Older people are more likely to break lockdown rules, data shows 2 months ago

Older people are more likely to break lockdown rules, data shows

Those aged between 50 and 69 are most likely to break regulations

Data published by the Office for National Statistics has shown older generations are more likely to break lockdown rules compared to younger people.

As reported by The Telegraph, ONS data showed 23 per cent of people between the ages of 16 and 29 had reported physical contact with at least one other person when socialising indoors in the past 24 hours, excluding those who lived in their household or that formed part of their support bubble. This had fallen by nine per cent from the previous week.

The same data showed that physical contact was two per cent higher amongst those in the 50 to 69 age group.

Direct physical contact, the report explains, can include shaking or holding hands, hugging, and making contact when passing objects.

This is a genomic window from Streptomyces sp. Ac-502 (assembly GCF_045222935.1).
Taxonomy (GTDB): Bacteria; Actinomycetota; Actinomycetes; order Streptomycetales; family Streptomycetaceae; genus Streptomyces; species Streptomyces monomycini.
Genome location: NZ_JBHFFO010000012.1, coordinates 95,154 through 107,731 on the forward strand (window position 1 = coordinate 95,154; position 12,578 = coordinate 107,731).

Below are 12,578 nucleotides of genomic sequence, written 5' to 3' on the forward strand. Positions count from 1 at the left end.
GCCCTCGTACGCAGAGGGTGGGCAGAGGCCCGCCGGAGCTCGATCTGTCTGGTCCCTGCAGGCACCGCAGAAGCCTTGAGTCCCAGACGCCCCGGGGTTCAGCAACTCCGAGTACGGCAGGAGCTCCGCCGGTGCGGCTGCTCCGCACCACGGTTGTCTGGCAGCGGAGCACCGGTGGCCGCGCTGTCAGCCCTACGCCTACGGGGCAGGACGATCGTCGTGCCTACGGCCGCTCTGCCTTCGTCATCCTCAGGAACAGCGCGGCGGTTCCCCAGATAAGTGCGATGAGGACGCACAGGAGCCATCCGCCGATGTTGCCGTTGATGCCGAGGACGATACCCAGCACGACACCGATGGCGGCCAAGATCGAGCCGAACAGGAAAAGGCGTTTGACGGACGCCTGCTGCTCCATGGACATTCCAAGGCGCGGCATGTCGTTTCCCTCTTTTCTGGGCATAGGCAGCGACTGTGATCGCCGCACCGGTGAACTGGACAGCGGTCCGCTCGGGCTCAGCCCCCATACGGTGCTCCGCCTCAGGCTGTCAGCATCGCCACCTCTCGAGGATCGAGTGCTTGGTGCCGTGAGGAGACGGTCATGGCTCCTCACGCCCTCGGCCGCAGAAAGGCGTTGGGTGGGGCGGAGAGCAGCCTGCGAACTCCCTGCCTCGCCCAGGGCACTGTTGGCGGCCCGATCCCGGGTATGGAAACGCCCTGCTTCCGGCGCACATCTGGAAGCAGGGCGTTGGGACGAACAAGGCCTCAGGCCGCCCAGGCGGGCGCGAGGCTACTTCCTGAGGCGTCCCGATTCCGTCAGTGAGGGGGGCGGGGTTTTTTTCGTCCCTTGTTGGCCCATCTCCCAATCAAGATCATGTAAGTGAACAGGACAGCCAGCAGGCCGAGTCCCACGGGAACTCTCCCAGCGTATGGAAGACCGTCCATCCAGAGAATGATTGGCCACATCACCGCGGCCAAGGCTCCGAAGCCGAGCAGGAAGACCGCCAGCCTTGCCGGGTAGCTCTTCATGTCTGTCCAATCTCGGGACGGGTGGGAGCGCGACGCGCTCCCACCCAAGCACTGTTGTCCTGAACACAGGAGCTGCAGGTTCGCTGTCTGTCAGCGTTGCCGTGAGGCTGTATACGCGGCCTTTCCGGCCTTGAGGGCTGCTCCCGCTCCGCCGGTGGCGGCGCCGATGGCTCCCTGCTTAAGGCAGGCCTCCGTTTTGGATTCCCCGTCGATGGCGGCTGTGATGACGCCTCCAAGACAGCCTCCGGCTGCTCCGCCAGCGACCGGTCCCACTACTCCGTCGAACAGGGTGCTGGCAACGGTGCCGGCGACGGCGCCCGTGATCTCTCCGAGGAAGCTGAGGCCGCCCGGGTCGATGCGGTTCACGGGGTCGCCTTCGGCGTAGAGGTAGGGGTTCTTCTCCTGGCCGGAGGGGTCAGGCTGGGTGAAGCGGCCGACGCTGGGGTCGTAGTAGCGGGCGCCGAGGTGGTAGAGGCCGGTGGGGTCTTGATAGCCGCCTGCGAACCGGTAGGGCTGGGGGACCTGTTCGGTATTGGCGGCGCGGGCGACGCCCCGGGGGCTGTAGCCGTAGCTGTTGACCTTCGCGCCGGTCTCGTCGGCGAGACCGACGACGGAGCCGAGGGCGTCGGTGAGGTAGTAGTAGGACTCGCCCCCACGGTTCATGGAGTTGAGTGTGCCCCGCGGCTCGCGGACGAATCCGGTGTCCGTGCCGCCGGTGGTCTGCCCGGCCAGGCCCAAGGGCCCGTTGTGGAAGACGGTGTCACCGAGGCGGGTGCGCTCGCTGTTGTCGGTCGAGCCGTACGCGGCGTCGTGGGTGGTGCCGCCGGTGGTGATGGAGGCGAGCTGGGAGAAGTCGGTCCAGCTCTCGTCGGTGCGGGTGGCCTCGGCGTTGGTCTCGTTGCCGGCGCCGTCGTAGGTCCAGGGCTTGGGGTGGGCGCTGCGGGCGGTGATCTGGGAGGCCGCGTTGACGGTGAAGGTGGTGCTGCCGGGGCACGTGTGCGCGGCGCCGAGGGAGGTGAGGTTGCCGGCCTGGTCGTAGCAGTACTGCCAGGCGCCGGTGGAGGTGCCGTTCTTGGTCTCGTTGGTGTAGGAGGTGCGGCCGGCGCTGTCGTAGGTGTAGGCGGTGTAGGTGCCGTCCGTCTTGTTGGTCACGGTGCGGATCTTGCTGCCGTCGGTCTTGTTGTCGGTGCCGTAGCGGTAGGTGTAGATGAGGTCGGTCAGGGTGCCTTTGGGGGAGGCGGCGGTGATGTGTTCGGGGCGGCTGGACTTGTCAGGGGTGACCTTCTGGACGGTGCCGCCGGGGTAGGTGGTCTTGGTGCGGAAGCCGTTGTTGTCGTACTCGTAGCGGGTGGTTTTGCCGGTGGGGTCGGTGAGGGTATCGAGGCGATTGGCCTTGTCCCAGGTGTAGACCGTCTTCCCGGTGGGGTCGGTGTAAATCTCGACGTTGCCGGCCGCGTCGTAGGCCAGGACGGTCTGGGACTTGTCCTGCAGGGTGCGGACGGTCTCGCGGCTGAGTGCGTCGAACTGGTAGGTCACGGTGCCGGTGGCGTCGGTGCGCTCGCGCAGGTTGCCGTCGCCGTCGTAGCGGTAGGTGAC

The higher rate of indoor contact amongst people in the 50-69 bracket, experts believe, is likely to be a result of them trying to maintain the family unit with their loved ones - be it children and grandchildren or parents and older relatives.


"The lockdown rules and advice have always conflicted with many people's sense of what is important in their social networks and relationships," Robert Dingwall, professor of sociology at Nottingham Trent University, is quoted as saying.

"The higher rate of indoor contacts among people aged between 50 and 69 probably reflects this. This generation often have caring relationships both upwards towards their own parents and downwards to their children and grandchildren.

"These relationships will often be essential to helping other people maintain independent lives or remain in school or work. Government rules are a much weaker pressure than family obligations."

Whereas those in the 50-69 age group are most likely to break lockdown rules, the same data shows a dramatic drop in those aged 70 and over, with just 17 per cent reporting physical contact.

A second national lockdown was announced in England at the start of the month and is scheduled to last until early December.